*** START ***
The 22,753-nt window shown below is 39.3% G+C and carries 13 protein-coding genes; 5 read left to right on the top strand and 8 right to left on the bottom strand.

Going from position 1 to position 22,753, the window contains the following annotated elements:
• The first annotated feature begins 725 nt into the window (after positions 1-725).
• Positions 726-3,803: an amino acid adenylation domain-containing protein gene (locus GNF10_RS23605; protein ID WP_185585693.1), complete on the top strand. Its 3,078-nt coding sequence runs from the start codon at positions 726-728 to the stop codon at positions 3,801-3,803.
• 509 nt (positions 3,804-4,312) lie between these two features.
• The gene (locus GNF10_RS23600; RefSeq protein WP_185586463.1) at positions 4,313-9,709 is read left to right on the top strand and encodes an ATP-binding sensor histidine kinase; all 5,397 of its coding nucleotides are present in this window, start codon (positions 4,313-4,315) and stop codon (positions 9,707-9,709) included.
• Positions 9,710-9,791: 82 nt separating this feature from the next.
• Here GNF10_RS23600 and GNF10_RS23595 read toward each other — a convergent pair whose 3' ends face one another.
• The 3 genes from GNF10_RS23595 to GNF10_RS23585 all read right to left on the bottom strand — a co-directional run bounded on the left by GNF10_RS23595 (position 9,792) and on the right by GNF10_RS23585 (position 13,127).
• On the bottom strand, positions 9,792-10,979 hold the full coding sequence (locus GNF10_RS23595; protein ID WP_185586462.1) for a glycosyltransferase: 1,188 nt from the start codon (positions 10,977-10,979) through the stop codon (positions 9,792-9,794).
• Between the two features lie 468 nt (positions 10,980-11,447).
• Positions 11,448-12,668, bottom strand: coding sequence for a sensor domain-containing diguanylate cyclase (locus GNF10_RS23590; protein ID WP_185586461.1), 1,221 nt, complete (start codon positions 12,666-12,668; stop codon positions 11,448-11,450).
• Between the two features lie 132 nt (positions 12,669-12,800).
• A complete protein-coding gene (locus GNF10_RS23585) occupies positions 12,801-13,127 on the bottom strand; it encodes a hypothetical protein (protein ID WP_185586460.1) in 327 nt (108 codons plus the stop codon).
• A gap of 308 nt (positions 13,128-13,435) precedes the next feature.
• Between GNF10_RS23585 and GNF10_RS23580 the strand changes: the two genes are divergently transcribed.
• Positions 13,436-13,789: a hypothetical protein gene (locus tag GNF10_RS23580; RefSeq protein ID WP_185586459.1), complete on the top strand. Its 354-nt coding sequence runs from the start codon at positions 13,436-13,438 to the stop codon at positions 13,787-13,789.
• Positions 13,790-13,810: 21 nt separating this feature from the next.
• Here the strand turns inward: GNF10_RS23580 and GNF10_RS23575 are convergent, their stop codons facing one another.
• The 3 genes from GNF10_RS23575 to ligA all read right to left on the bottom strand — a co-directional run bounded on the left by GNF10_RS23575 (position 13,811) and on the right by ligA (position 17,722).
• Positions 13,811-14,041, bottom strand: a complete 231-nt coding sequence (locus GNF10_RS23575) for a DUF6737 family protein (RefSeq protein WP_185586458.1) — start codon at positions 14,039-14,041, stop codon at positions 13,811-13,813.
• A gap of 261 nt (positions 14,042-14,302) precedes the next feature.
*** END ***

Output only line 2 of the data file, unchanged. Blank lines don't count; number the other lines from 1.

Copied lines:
Going from position 1 to position 22,753, the window contains the following annotated elements: